Common ad variations include:

  • by title case (e.g. “Summer Sale!” vs. “Summer sale!”)
  • varying the call to action
  • changing the description line

Display advertisers can learn from search that even a small batch of creative variations can add up to significant performance gains over time. These optimizations, when done correctly, also reveal general principles that can be applied to future campaigns to kickstart the optimization process.

In the social arena, one of the most obvious creative optimizations is trying different images. Facebook, for instance, makes this so simple that it encourages every new campaign to do this by default.

Above: Facebook encourages testing multiple images by default
Above: Facebook encourages testing multiple images by default

Creative Variations in Display

Optimization in display ads has the potential to be vastly more complex than its native ad counterparts in search and social, but it doesn’t have to be.

When putting together your optimization plan, first consider the goals of the activity:

  • What are we trying to learn with this campaign?
  • What questions are we going to answer?
  • How can we best design this test to meet these goals?

Many unfamiliar with creative optimization have superficial notions from website conversion optimization that it’s all about changing background or button colors.

While those experiments can produce positive results, creative optimization can be so much more powerful—revealing insights about what your audience cares about and responds to.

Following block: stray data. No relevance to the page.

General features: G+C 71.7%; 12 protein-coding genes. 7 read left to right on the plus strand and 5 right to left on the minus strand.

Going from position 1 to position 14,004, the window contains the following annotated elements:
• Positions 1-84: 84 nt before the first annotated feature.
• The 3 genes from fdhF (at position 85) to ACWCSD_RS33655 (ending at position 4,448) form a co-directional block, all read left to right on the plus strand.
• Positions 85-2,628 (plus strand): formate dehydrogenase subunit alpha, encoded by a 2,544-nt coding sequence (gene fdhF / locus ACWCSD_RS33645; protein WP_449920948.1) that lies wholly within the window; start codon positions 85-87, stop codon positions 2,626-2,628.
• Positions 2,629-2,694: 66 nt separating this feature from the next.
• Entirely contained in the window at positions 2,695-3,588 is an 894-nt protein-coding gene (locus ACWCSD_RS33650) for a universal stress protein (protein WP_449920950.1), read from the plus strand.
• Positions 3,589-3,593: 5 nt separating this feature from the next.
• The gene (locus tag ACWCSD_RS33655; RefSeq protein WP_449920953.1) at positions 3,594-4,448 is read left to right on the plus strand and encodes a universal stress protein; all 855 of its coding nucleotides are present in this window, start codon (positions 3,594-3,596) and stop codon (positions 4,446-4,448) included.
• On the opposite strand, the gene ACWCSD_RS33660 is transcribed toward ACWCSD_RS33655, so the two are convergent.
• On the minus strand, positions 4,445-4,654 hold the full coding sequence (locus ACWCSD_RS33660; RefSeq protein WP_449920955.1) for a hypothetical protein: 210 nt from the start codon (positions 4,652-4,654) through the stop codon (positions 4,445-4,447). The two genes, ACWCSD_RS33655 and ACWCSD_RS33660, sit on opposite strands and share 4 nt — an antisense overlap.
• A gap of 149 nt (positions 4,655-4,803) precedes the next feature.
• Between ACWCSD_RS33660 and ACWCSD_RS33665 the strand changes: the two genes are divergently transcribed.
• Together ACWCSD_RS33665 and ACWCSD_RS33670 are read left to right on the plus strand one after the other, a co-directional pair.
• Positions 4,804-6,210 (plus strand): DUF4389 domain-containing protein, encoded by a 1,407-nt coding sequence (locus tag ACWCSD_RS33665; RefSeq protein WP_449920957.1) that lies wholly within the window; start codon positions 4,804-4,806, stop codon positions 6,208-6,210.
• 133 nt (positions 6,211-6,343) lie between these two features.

For example, a leading smartphone manufacturer may have a new model that is thin, light, has a great camera, and is waterproof. By creating a split test with four creatives, one promoting each benefit, and running that test against various audience segments, the manufacturer can learn which features and benefits appeal most to different groups of consumers. These insights can then be applied to campaigns in other channels, like TV, where impact is harder to track and measure than in digital display.

Start With Message Relevancy

PPC and social ad managers know that good creative begins with message relevancy. Both channels have extremely valuable audience data. This data can be used to customize ad units that will resonate better with specific viewers.

In search, for example, what the user is searching for gives clues to his/her intent. If I search for “Mazda CX-9 vs. Hyundai Tucson”, it’s likely that I’m in the market for a large SUV at a good value. Being relevant with a PPC ad’s messaging can be as simple as having the offer reflect the intent of the search. Ads for Mazda and Hyundai vehicles would be a good start. Showing SUVs in those ads would be even better.

Screen Shot 2015-04-28 at 9.56.38 AM
Example: Hyundai message relevance in retargeting

Social ads have their own treasure troves of audience data that allow for very precise behavioral and demographic targeting which advertisers can use to great effect.

It’s true that many display ad buys are are more broadly targeted than the laser-focused possibilities in search and social, but relevancy is still attainable.